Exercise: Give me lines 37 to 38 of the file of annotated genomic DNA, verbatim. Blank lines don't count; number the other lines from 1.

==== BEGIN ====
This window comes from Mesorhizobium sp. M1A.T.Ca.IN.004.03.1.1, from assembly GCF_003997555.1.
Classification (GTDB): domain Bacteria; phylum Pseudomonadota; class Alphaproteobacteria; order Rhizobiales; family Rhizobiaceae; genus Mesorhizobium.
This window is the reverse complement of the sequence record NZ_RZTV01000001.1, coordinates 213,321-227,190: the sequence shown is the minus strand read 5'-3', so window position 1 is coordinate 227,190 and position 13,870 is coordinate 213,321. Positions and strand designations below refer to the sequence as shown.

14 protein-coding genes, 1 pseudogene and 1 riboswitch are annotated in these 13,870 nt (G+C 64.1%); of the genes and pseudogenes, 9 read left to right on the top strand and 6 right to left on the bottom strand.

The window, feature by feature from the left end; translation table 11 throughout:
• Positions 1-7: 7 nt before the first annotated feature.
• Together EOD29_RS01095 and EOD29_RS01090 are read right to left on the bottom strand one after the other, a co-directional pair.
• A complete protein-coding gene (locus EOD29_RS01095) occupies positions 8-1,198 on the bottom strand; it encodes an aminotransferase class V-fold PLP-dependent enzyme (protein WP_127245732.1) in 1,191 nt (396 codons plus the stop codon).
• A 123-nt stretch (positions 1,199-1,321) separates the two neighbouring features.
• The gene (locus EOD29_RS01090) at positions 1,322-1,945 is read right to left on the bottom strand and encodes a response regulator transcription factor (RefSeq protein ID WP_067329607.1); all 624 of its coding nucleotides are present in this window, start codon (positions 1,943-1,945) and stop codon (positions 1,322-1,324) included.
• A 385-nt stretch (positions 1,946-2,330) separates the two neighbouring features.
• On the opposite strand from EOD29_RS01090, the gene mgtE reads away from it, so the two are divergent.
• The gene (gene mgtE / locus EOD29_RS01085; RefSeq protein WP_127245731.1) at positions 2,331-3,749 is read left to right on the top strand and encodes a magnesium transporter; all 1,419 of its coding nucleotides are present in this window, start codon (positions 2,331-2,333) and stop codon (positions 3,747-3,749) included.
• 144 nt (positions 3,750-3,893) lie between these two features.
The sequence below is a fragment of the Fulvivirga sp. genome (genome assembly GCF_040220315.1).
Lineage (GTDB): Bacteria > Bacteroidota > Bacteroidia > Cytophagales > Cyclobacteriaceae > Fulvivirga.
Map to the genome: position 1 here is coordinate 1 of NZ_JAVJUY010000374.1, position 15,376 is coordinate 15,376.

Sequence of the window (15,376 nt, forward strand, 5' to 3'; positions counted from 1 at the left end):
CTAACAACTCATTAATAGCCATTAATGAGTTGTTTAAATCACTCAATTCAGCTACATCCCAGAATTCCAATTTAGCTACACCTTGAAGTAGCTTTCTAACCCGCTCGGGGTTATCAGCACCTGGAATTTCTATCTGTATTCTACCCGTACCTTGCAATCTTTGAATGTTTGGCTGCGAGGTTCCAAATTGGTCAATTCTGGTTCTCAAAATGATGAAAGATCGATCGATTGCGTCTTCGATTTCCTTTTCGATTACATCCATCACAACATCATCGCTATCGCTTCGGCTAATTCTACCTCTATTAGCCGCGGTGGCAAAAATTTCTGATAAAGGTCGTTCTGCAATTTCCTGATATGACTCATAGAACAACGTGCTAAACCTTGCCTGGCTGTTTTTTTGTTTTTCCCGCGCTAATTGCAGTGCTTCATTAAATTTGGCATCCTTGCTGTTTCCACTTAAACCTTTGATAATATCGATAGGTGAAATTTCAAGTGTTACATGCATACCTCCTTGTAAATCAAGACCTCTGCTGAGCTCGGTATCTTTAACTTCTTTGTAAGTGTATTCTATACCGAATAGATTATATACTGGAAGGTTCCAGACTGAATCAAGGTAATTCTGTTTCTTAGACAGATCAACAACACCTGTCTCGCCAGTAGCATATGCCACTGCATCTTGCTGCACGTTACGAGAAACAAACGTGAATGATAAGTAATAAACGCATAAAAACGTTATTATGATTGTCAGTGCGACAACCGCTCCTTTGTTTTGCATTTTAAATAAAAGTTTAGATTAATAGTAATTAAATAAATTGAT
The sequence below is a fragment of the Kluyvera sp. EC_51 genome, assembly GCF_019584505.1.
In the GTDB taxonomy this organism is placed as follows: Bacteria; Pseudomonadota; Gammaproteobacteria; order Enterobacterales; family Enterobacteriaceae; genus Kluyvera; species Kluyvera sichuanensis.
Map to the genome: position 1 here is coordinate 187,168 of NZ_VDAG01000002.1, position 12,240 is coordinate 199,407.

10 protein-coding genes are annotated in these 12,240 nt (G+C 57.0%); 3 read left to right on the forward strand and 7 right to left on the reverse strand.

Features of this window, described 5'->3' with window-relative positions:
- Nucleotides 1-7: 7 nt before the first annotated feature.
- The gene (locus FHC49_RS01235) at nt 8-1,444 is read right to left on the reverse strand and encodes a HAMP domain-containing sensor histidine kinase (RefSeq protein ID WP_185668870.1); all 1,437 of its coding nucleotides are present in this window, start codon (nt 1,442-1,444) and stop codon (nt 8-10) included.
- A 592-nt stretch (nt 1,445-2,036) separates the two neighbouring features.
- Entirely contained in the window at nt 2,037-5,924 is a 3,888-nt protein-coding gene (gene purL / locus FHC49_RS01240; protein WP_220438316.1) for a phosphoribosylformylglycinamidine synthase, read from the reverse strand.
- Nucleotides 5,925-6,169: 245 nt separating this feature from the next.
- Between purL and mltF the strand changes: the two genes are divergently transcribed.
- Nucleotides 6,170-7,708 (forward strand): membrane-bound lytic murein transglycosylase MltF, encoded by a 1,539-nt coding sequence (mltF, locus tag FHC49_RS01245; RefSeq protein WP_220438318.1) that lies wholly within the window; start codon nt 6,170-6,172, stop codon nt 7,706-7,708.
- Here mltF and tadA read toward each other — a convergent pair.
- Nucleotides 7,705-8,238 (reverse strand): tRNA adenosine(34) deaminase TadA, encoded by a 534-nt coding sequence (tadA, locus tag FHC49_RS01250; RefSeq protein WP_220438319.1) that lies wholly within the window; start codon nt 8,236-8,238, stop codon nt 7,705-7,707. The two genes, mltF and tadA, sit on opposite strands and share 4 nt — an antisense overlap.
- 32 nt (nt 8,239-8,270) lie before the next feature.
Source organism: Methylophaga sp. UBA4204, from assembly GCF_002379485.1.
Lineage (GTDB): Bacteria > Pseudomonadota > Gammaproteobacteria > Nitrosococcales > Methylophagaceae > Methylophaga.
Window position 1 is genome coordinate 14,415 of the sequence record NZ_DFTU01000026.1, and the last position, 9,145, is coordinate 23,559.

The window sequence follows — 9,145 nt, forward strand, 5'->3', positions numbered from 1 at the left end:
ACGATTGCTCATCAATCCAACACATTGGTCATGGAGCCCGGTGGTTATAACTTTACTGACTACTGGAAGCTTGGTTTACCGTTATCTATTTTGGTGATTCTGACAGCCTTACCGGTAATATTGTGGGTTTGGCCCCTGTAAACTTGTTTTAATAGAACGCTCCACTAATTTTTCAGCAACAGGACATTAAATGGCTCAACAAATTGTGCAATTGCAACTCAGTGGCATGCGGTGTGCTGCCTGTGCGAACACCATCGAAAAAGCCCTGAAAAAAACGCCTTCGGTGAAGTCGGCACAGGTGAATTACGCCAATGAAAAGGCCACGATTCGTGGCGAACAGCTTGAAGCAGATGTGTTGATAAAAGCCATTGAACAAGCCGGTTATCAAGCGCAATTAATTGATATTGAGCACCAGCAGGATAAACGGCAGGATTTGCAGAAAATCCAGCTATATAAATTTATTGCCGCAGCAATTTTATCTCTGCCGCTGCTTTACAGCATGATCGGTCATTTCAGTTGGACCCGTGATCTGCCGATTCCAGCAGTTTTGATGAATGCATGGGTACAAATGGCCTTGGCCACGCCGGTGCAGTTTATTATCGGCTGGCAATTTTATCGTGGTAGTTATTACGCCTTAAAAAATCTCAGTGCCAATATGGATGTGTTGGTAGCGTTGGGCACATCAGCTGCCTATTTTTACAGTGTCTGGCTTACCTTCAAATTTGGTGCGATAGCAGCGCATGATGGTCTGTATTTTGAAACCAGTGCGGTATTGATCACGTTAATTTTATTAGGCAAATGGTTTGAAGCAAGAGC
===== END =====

Window position 1 is genome coordinate 14,415 of the sequence record NZ_DFTU01000026.1, and the last position, 9,145, is coordinate 23,559.

The window sequence follows — 9,145 nt, forward strand, 5'->3', positions numbered from 1 at the left end: